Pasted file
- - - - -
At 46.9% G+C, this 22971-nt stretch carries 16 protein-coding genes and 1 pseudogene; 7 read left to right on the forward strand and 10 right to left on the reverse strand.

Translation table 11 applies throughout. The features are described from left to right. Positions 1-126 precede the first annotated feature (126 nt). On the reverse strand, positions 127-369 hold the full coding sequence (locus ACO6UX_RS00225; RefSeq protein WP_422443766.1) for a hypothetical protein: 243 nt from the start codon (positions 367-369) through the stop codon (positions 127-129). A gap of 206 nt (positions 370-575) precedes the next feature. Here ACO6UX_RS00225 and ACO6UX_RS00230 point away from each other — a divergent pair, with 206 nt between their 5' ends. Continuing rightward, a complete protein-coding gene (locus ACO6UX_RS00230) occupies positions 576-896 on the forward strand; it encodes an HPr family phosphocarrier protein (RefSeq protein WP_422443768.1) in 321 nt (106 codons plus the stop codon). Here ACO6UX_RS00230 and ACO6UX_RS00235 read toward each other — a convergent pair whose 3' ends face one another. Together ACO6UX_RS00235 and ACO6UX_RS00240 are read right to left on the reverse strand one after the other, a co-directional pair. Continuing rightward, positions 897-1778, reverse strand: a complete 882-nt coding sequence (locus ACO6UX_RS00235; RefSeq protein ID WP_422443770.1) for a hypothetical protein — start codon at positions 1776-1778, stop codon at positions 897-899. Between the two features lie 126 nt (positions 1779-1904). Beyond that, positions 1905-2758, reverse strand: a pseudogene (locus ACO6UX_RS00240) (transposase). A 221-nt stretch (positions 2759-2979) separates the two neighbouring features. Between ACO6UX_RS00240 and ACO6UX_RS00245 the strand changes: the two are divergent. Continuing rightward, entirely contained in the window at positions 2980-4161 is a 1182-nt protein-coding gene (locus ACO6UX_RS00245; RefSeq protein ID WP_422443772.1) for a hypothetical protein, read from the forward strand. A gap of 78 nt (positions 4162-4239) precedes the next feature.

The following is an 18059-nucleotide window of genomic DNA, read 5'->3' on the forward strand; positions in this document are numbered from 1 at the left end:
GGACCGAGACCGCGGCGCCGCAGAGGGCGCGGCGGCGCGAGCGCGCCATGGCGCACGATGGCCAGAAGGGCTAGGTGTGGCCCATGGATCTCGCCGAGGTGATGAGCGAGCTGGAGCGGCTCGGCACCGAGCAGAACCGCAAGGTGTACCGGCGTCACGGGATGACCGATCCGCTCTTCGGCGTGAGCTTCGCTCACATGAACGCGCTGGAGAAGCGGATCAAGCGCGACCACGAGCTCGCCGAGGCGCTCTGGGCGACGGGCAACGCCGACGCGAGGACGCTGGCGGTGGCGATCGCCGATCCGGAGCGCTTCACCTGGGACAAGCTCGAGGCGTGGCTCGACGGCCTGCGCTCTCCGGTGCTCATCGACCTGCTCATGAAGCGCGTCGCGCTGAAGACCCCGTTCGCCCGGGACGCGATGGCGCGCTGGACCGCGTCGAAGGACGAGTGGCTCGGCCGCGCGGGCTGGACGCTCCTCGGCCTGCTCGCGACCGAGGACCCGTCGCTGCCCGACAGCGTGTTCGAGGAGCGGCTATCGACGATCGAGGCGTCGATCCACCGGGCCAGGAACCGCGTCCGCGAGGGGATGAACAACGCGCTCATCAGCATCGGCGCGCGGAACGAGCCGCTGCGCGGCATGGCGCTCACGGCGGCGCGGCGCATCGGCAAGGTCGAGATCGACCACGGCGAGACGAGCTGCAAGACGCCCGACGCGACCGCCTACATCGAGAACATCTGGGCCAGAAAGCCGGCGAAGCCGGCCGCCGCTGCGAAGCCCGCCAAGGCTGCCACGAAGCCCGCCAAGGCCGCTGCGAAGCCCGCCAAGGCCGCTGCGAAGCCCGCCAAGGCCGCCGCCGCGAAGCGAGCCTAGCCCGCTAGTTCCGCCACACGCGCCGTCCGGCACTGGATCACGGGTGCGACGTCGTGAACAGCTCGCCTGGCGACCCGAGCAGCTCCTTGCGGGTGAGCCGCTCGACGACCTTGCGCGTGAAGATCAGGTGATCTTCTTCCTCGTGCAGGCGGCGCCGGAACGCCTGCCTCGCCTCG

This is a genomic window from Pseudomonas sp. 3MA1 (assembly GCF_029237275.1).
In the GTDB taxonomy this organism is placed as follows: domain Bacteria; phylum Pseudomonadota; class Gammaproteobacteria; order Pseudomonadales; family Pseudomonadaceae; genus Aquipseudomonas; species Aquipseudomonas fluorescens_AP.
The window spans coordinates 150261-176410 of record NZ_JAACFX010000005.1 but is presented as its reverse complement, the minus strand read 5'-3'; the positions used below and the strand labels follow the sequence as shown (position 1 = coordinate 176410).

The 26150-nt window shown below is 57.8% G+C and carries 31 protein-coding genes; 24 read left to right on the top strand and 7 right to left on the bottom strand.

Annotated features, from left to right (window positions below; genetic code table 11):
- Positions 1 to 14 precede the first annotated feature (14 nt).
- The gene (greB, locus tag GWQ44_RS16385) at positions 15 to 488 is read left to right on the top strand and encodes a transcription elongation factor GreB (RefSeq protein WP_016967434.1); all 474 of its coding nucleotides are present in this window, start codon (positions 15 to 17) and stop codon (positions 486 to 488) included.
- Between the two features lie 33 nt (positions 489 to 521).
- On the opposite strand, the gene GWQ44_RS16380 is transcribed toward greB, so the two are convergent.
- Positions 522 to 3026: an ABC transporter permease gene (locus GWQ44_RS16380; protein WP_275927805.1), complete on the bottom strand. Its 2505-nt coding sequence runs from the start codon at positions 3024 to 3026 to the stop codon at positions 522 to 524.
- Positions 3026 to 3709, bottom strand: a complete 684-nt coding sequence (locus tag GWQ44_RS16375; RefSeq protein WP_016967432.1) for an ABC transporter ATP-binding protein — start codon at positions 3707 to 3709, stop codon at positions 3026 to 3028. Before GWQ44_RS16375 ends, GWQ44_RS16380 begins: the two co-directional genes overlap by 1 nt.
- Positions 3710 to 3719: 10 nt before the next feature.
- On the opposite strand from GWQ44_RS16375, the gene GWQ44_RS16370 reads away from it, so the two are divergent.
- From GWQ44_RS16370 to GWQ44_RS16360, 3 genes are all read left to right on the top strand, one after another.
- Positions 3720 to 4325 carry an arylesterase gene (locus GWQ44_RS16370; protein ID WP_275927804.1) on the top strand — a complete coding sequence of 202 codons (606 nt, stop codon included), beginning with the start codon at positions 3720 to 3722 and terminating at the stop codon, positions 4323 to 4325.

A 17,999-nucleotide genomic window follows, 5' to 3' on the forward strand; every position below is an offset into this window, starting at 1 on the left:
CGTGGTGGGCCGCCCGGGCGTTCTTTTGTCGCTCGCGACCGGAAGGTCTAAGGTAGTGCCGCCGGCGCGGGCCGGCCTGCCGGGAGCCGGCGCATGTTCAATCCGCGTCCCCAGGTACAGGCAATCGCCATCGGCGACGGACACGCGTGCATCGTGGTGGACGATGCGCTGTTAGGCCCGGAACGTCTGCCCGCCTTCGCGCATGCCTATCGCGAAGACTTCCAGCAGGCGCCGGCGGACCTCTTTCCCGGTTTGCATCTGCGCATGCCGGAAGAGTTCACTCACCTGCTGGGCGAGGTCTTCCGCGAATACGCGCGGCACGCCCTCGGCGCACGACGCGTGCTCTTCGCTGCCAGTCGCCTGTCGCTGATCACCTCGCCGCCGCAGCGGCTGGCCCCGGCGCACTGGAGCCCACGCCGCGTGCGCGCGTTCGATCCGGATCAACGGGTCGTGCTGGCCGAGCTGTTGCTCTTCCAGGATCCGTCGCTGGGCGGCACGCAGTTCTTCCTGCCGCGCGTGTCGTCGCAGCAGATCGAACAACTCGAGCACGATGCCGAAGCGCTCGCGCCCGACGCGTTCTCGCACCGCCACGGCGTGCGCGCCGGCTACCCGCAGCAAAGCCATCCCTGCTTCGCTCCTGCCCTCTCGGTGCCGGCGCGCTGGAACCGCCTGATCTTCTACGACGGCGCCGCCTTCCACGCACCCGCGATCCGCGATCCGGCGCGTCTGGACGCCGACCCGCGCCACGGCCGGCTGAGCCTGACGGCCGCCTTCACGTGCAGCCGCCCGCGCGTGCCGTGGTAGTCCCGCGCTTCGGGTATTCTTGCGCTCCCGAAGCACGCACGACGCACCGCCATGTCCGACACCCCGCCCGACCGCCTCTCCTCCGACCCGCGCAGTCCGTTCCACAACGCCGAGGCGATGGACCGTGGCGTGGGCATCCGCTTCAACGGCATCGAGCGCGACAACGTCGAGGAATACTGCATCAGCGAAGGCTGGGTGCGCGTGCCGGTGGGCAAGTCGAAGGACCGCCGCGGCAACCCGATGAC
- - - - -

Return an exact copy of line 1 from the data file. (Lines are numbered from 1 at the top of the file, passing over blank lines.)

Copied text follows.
At 46.9% G+C, this 22971-nt stretch carries 16 protein-coding genes and 1 pseudogene; 7 read left to right on the forward strand and 10 right to left on the reverse strand.